Financial aid counselor weighs in on how to handle student loan refunds

Laura Hubrich, Staff

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Each year, students can apply for federal aid and scholarships through IU Southeast’s financial aid department. Many students receive aid that will not only cover tuition expenses, but they also receive an amount greater than what their tuition is.

Leslie Turner, financial aid counselor, explains how a student should and should not use that extra aid.

Turner said that when a student applies for financial aid on the FASFA, they are required to sign a paragraph at the end of page eight.

“It says that if you are the student applying for this application, you certify that you will use the federal and state student financial aid only to pay cost of attending an institution of higher education,” Turner said.

Turner also said that when students sign that paragraph, they agree to only use the refund amount for school related expenses and cost of attendance. Students can learn more about what is included in cost of attendance at www.studentaid.gov.

Turner added that a student’s financial aid refund is not intended to be used as extra money for things such as a concert. She said its use is to help students support their lives so they can attend school.

Jessica Walker, biology freshman, said that she is using her refund of $4000 to help pay for her life expenses.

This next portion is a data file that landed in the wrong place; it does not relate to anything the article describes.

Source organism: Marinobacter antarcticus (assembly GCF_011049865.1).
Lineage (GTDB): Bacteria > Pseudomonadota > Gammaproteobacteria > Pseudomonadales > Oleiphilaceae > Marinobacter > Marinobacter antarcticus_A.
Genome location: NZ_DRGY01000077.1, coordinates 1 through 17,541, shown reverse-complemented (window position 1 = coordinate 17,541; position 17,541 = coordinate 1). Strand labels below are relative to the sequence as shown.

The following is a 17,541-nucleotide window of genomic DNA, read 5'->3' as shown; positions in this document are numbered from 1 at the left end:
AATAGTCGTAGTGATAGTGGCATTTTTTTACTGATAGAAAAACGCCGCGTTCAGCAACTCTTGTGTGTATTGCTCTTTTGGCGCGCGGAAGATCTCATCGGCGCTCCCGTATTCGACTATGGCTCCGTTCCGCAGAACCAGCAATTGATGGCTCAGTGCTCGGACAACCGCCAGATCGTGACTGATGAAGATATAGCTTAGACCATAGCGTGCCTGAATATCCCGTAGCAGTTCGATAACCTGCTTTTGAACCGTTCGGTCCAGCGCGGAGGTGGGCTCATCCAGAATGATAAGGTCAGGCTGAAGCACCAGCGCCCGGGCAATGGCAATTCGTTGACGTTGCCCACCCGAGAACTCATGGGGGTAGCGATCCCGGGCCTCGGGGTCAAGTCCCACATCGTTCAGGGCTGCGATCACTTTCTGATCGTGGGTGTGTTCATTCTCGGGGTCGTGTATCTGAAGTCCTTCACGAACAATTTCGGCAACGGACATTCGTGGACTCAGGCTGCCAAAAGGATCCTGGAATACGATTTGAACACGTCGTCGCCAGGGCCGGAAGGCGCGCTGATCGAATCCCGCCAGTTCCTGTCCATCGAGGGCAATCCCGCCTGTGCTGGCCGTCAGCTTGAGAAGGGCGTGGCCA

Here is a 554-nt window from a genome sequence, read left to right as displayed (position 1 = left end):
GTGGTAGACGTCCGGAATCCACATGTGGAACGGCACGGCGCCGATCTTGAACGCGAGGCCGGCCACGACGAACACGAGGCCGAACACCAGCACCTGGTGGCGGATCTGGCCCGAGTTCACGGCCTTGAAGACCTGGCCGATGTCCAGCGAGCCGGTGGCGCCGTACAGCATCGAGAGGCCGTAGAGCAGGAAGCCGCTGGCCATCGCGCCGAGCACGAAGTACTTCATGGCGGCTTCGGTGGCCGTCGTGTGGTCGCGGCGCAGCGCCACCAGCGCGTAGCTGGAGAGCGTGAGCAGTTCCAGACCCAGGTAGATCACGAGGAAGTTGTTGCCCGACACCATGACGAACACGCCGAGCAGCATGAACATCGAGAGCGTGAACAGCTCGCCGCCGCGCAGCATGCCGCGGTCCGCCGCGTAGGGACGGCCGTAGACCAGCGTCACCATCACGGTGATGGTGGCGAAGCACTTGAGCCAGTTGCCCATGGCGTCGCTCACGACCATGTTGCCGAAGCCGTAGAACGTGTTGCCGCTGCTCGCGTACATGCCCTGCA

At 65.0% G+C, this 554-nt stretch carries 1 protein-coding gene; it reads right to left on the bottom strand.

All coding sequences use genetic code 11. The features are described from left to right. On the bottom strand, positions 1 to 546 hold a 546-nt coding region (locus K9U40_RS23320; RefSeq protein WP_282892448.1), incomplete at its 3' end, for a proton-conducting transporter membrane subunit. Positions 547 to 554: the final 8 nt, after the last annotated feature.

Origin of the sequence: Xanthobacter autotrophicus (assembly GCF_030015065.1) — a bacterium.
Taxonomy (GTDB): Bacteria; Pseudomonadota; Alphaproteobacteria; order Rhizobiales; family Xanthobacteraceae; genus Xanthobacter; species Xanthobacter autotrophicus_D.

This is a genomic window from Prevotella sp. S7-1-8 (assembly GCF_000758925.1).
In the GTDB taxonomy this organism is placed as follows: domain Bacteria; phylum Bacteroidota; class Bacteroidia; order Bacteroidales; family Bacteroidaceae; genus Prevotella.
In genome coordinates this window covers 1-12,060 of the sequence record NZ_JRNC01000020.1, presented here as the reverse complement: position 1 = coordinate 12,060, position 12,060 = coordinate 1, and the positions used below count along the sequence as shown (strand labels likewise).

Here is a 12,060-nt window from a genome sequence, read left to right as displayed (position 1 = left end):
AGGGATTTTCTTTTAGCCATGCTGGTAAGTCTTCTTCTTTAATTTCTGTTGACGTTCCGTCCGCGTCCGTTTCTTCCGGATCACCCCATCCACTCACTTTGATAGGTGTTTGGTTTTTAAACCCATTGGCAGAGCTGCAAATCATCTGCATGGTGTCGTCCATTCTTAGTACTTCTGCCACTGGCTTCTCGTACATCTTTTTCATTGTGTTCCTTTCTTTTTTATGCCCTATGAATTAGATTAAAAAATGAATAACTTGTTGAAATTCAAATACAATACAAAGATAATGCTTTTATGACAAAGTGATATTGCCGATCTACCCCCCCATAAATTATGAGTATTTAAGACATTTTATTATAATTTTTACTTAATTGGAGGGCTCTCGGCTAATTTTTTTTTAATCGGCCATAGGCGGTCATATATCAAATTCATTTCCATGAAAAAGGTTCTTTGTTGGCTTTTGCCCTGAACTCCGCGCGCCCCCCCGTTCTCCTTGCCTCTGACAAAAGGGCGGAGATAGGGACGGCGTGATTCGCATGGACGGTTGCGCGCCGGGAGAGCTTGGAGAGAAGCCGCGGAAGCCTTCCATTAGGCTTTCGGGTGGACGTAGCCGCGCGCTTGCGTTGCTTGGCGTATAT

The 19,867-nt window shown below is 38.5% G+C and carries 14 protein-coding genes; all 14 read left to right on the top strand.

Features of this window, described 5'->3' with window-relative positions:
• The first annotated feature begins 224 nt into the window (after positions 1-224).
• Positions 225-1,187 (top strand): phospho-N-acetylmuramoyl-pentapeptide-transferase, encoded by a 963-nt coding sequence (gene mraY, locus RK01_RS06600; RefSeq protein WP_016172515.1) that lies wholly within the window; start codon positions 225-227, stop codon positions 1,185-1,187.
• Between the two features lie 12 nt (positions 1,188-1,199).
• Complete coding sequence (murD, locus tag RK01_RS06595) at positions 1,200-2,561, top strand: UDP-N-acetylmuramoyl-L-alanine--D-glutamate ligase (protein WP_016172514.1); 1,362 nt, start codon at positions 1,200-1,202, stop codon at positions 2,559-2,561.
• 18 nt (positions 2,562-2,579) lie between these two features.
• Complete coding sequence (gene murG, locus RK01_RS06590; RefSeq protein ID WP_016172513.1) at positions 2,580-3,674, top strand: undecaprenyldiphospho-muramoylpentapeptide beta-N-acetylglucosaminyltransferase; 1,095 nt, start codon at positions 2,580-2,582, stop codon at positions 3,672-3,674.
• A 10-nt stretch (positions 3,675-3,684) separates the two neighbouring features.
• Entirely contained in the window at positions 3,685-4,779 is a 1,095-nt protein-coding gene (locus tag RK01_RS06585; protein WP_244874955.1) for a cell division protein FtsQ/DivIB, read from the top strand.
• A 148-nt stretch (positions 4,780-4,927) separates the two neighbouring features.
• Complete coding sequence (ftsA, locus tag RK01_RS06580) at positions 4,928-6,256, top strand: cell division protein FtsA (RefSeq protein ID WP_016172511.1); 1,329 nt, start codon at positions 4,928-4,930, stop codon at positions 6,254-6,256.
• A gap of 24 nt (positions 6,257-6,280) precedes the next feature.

“I had a lot of grants so it worked out really well,” Walker said. “Aside from tuition, I have set aside about $2000 to pay rent for my apartment through the end of the semester and I got my first round of groceries and got to pay my electricity bill.”

Kristin Nichelson, communications senior, said she uses her refund for things necessary for her school education, like her laptop and car.

“I would pay my insurance with the refund money and I would also use it for gas” she said. “You could look at it as ‘that’s not school related, it’s not tuition or books or school supplies,’ but at the same time, you do need a car to get to school.”

Some students take on a heavy class load and also work outside of school. Turner said that many students struggle with balancing school and work because they think they need to work more to make extra money sometimes have to drop classes. However, Turner said students don’t realize that when you drop a course, it can dramatically affect the refund amount a student receives.

“What we say instead is, ‘you have a refund. Use the refund to supplement your income and your life expenses and reduce your hours at work,’” Turner said.

Some may question, are there any gray areas when it comes to what students can use the money for? Turner’s answer is no. For example, when it comes to a car, federal and state aid can be used for repairs. However, there is no gray area where it states in the FASFA that it cannot be used to purchase a new vehicle.

Turner also advised that if students receive a refund amount larger than they need to spend, that they should put that money away in a savings account where they can continue to accumulate the refund each year.

Students can learn more about how to budget and spend their financial refund wisely by using the personal counseling on financial budgeting offered by the financial aid department.